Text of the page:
Introduction


Rabbit Logo HD44780 Logo

This article is a follow-up refering to the previous description of how to connect a HD44780 compatible LCD display to Rabbit RCM3720. Only small changes are needed for building a similar LCD connection to a RCM4010 development board (Rabbit 4000 series CPU).

Rabbit RCM4010 LCD example program2

Wiring:


Connecting a HD44780 compatible LCD display to a Rabbit 4000 series module is identical to the previous Rabbit 3000 series. All Parallel port A pins and pins 2,3,4 from parallel port B are available and and can be used identical. Therefore, the wiring schema developed for the RCM3720 LCD display hookup is unchanged.

Code:


For using our code examples from the RCM3720 setup, we need to make two small adjustments. For the Rabbit 4000 CPU, parallel port B must be now explicitly set for output. Adding:
WrPortI(PBDDR, &PBDDRShadow, 0xFF);
after setting port A to output brings the desired result for port B.

Compiler:


The Rabbit 4000 system comes with a updated version (v10.05) of the Dynamic C compiler. This newer version stopped recognising our brdInit(); function call due to the missing return parameter declaration being "void". A simple addition of "void" before the function call fixes the issue.
The new compiler version now automatically searches through the standard library path. So after placing our hd44780lcd.lib in it, we do not need to update the lib.dir library list manually. That list is now only necessary if we want to add library files that are *not* in the standard library directory.

Creating custom characters with the HD47780 LCD


Rabbit RCM4010 LCD example program8

The HD44780 series has space for 8 custom-defined characters in addition to its internal character ROM. These characters can be freely defined, allowing to generate pseudo-graphic effects.

Defining the Shape:


The shape can be defined by creating a "string" of 8 bytes. Each byte defines one line of the 8 lines available for the character definition font size. The normal font size is 8 lines of 5 dots (8x5). The library function LcdDefCustomChar() takes care of placing the data at the correct memory locaton. The code of example 8 below shows how simple it is to define your own custom character.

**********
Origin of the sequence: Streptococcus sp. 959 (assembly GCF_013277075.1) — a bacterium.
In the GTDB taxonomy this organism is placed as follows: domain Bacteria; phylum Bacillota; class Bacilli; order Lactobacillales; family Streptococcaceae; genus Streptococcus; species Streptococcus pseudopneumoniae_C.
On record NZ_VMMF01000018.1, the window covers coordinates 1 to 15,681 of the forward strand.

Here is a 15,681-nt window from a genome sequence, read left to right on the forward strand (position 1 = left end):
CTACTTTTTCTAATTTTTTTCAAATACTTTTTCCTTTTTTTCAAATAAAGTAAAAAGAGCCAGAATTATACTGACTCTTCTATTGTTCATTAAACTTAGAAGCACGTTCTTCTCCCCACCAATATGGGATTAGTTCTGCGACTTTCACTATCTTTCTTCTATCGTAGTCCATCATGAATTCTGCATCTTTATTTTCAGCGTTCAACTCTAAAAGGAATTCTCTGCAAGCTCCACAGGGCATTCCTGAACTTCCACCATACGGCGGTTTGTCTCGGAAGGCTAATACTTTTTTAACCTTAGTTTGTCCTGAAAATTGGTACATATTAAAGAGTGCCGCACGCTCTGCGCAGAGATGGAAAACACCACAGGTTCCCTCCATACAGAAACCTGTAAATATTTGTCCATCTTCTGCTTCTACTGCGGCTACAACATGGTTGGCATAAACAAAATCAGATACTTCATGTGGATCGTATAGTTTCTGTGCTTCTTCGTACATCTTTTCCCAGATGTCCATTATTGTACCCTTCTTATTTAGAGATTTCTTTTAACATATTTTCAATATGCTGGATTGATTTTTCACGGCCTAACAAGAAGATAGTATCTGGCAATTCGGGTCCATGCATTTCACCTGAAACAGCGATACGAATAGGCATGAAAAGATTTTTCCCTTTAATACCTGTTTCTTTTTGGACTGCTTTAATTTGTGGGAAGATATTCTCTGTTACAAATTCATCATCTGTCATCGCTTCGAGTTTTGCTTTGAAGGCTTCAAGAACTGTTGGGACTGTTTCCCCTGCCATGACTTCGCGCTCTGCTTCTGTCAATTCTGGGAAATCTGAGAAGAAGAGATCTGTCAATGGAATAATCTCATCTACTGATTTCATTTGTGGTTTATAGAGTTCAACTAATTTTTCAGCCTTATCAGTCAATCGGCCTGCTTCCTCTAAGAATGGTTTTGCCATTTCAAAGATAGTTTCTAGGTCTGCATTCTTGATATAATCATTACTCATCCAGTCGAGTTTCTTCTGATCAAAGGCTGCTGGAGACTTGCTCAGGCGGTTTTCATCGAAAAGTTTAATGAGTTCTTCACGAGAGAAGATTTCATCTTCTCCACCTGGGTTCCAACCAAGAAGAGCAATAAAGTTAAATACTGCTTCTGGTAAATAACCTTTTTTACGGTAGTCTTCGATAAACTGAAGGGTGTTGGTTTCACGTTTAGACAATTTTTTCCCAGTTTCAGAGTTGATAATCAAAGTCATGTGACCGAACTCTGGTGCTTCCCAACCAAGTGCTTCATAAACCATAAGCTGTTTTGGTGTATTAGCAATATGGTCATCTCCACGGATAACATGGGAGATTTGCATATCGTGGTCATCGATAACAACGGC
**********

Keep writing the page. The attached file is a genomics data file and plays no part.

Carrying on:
Display the Character:


Simply by addressing the characters from the LCD character map begining at address 0x00 provides access to our eight self-defined custom characters. The library function LcdPutCustomChar() retrieves the custom character 0-7 from the LCD RAM and places it on the specified line and column.

Sample Code:


/***************************************************************************/
/* RABBIT_RCM4010_TO_HD44780LCD_EXAMPLE8.C   http://fm4dd.com/electronics  */
/*                                                                         */
/* Written for HD44780-compatible LCD displays connected to Rabbit 3000    */
/* and 4000 Modules. This example demonstrates how to load and display     */
/* custom defined characters on the LCD. Written and tested under Dynamic  */
/* C Version 10.05. DISPLAYSIZE and DISPLAYLINES unset, defaults to 16x2.  */
/* Code examples and details are described in Rabbit`s document TN211.     */
/*                                                                         */
/*                                                       Frank4dd, @2009   */
/***************************************************************************/
#use hd44780lcd.lib
#define INTERFACE 8
#define DISPLAYSIZE 16
#define DISPLAYLINES 2
/* define custom character bitmaps */